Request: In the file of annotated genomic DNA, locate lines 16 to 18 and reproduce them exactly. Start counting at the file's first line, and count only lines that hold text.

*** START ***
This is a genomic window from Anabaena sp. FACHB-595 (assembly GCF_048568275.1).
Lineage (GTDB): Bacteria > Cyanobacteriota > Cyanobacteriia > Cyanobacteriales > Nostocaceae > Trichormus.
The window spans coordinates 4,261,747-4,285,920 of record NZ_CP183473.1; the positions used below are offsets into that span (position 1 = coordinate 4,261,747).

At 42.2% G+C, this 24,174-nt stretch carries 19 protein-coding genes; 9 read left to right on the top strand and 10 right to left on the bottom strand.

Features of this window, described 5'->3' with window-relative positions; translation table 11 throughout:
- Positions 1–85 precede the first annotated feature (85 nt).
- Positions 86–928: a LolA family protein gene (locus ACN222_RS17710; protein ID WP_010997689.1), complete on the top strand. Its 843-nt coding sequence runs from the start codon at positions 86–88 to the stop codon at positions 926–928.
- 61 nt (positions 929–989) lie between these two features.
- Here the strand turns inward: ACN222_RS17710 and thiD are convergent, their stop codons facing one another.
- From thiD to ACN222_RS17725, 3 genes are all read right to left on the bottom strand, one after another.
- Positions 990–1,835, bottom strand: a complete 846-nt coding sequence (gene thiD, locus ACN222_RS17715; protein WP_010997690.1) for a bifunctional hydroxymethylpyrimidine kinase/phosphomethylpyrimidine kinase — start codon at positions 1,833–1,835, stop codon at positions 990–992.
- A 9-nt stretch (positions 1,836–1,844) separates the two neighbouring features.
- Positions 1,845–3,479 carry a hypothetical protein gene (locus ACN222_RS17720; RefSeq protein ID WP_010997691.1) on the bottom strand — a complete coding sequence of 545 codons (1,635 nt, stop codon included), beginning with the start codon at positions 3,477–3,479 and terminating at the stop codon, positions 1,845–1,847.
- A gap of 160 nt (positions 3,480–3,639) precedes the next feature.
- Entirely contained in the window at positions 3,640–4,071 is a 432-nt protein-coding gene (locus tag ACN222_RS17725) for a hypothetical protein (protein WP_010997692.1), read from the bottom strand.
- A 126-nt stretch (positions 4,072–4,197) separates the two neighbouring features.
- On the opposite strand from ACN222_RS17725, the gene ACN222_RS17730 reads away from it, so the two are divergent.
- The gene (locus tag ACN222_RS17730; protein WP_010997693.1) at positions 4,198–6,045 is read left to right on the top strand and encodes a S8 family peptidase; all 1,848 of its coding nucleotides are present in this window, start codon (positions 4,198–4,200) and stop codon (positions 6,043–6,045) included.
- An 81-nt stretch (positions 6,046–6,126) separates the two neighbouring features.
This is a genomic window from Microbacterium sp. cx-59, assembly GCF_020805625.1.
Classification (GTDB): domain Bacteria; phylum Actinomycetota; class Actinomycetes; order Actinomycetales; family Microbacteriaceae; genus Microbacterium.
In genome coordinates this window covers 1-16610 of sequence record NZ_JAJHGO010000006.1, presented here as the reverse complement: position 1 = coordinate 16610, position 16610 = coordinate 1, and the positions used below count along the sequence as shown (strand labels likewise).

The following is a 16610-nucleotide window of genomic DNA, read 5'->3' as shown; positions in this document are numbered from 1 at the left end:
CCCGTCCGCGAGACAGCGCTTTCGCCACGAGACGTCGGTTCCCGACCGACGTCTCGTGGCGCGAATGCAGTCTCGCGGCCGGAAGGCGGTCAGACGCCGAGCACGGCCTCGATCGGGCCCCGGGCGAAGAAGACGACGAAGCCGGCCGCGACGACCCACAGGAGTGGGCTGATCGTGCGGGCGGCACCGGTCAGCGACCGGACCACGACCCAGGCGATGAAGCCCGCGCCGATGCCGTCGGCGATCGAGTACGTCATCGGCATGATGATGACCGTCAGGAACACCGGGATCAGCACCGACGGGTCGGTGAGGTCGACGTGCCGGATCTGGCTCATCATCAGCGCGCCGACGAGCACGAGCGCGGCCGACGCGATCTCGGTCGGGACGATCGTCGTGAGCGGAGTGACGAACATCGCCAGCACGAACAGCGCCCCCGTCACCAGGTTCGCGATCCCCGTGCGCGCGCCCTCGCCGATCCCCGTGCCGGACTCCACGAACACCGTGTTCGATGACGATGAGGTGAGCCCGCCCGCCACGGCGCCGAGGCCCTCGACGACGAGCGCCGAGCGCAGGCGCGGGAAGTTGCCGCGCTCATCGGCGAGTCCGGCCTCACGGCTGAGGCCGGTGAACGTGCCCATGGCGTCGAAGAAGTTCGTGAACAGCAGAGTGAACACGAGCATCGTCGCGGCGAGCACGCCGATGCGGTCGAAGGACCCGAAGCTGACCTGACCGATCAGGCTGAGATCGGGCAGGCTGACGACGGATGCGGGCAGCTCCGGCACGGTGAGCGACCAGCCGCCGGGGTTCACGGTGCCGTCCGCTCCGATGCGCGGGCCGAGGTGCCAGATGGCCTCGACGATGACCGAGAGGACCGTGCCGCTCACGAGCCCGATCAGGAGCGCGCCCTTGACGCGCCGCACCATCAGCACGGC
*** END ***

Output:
- A 126-nt stretch (positions 4,072–4,197) separates the two neighbouring features.
- On the opposite strand from ACN222_RS17725, the gene ACN222_RS17730 reads away from it, so the two are divergent.
- The gene (locus tag ACN222_RS17730; protein WP_010997693.1) at positions 4,198–6,045 is read left to right on the top strand and encodes a S8 family peptidase; all 1,848 of its coding nucleotides are present in this window, start codon (positions 4,198–4,200) and stop codon (positions 6,043–6,045) included.